In April 1994, Frank Jr. enjoyed another whirlwind week when he conducted for his father at the famous Radio City Music Hall in New York City, and then moved on to the more intimate tavern on the Green on Central Park to perform his own late night show. Frank Jr.'s big band played to sell-out audiences all week at the landmark restaurant and nightclub, prompting a return engagement planned for the spring of 1995, to be followed by a first-ever date at Atlantic City's Trump Plaza. Not surprisingly, Frank Jr. dazzled the east-coast casino market, sparking future bookings in several other Atlantic City showrooms.
In 1996 “As I Remember It” (Angel Records), a CD recorded as a tribute to his father's talents and the composers and arrangers “who defined the Sinatra legend,” was released. Greeted with enthusiasm by Sinatra purists, “As I Remember It” proceeded to climb the musical charts garnering significant critical acclaim along the way. A promotional tour ensued, in which Frank Jr. treated audiences to stirring renditions of classis such as “Night and Day,” “I've Got the World on a String,” and “Ol'Man River” to name a few. Utilizing a superb 44-piece orchestra and the incomparable arrangements of legends Nelson Riddle, Don Costa and Billy May, Frank Jr. won the hearts and respect of fans and critics alike, irrefutably distinguishing himself as a premiere vocalist and endearing storyteller.
The public's enthusiastic response to “As I Remember It” prompted Frank Jr. to extend the tour well into 1997. In addition, a new project shined on the immediate horizon. In celebration of George and Ira Gershwins' Centennial anniversary, an all-Gershwin program was under development. On July 4, Frank Jr. launched his 10-city Gershwins' America tour from Battery Park located near the Statue of Liberty. Multi-talented, Frank Jr. served as a singer, pianist, and conductor, utilizing a 52-piece symphony to commemorate timeless favorites such as “S' Wonderful,” “I've Got a Crush on You,” and “Fascinating Rhythm.” The whirlwind tour concluded on August 10, 1997 in Los Angeles, California amidst rave reviews. “The talents of the second generation of Sinatras were a given. The Gershwin program went the next step in firmly contributing Frank Jr.'s personal achievement as a gifted musician and star performer,” said John C. Hall, Trustee of The Recording Industries Music Performance Trust Fund.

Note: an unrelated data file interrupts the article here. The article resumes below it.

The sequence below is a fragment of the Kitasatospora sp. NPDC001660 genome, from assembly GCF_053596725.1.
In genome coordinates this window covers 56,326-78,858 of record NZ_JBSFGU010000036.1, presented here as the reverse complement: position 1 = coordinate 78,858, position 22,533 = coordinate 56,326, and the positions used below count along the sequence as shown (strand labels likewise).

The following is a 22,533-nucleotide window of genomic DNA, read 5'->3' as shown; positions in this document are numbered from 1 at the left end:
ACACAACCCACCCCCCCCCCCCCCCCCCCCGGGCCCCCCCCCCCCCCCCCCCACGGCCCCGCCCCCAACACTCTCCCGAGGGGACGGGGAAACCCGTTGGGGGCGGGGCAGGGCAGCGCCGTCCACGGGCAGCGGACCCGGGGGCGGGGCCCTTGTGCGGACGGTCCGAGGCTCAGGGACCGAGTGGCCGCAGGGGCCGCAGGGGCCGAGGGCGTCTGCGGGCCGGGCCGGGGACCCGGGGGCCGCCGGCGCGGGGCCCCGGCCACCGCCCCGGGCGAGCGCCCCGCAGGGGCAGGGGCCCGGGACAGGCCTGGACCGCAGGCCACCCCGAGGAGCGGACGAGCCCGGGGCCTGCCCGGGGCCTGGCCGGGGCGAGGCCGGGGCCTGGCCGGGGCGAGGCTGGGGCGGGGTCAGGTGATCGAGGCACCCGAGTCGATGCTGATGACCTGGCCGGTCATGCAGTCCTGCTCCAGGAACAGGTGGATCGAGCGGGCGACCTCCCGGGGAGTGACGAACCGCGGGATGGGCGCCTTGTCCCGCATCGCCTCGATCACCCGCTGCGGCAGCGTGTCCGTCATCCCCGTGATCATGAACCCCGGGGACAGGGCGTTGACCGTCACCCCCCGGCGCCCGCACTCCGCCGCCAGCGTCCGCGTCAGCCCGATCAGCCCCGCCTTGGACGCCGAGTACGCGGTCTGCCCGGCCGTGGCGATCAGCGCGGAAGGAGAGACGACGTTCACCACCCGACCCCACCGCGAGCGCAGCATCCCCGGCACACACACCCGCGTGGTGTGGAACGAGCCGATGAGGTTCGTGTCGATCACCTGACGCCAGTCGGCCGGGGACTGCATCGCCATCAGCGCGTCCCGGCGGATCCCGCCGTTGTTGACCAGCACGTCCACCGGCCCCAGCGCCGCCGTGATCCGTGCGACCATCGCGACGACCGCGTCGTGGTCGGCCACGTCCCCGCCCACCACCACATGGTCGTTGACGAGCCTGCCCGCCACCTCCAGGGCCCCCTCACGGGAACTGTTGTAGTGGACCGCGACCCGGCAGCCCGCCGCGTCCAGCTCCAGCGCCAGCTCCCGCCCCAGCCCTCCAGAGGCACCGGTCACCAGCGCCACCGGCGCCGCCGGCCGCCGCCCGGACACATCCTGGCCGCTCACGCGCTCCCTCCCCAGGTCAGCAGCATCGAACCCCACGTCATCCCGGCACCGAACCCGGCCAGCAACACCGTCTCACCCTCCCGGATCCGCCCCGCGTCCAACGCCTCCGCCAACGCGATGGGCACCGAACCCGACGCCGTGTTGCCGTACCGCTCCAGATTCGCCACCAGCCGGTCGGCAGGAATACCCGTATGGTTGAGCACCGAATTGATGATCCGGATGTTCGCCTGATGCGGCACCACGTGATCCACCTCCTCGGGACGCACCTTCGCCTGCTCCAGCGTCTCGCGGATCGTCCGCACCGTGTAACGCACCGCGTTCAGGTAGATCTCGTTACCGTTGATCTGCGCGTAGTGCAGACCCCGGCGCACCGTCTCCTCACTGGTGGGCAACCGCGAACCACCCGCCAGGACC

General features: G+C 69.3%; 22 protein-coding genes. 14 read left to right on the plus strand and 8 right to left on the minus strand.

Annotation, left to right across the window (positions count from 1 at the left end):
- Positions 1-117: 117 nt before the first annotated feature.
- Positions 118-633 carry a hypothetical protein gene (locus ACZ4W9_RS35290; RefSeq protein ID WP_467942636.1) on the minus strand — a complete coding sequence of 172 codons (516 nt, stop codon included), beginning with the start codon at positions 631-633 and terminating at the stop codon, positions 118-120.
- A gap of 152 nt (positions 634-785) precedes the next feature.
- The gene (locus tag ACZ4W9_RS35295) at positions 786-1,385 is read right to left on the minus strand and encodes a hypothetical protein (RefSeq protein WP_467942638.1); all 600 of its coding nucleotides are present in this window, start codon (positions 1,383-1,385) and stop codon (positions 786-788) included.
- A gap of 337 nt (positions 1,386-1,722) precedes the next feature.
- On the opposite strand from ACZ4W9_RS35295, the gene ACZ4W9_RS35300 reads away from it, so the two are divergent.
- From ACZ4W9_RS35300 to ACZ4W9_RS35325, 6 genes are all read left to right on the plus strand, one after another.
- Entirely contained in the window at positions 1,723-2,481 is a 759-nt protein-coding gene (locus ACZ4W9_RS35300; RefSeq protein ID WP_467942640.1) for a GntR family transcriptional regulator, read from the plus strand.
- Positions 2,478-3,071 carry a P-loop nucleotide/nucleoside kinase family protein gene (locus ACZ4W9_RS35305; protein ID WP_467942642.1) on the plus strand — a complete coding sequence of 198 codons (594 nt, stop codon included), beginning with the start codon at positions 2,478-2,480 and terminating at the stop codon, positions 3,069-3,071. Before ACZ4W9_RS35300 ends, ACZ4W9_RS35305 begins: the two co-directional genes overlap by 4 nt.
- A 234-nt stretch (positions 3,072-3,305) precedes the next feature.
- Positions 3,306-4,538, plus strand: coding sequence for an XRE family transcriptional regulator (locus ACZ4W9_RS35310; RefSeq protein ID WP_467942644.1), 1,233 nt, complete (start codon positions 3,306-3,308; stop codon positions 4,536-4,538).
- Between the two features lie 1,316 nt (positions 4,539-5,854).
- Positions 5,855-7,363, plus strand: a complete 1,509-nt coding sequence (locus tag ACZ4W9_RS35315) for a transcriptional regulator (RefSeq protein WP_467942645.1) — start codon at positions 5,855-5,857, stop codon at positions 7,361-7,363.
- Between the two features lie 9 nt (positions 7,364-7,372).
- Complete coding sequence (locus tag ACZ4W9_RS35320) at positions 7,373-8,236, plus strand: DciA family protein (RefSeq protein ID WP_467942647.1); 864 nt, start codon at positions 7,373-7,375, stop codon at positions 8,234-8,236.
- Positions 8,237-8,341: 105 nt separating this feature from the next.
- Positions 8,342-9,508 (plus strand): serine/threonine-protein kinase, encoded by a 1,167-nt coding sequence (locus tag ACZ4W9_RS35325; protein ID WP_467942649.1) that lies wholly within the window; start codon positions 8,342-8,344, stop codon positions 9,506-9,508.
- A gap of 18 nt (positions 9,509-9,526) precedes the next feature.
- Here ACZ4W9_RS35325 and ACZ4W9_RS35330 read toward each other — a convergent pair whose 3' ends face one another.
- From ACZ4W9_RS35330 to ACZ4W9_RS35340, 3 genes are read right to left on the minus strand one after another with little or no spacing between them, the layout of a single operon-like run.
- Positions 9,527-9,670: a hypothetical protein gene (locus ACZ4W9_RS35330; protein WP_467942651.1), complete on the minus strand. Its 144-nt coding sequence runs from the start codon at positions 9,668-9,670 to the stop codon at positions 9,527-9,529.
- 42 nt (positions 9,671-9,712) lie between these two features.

From the fall of 1997 through the summer of 1998, Frank Jr. and his 20-piece orchestra focused once again on the nostalgic melodies of the big bang era, appearing in notable theaters and showrooms nationwide. His performances at Atlantic City's Claridge Casino Hotel, Harrah's Casino & Hotel and Trump Marina, as well as Laughlin's Harrah's Casino & Hotel met with tremendous success.
Audiences honored Frank and his 36-piece orchestra with numerous standing ovations during all three of his sold-out shows at Sands Hotel Casino in October of '98. In his first Atlantic City appearance since his father's death, Frank delighted the house by commemorating “Ol' Blue Eyes: in a unique setting created by special blue lighting, an ethereal voice-over and the presence of featured guest Bill Miller, Frank Sr.'s pianist for close to fifty years, Thereafter Frank performed several of his father's favorite songs. The stunning magical segment had fans cheering their appreciation and critics commending Franks' imagination and class. Due to the tremendous success of this unforgettable performance, Bill Miller is now a permanent member of Frank Jr.'s orchestra.
1999 started off with a bang as Frank wowed a sold-out audience at Miami Beach's famous Fontainebleau on New Year's Eve. From there he proved that everything old is new again by packing dance floors with swing dancers of all generations at Disney's Atlantic Palace/Boardwalk Club as well as Merv Griffin's Coconut Club in Los Angeles. According to the Los Angeles Times, “…in a gala celebration of the first anniversary of Merv Griffin's Coconut Club, Sinatra Jr. began to make a case for his acceptance as one of the best of the post-Sinatra mainstream vocal stylists.”
Wherever and whenever he performs, Frank Sinatra, Jr. always keeps one thing in mind: “The people come to hear the music, so I always make sure the music is the real star of the show. I want the spotlight to shine on the individual musicians as well as the singer.”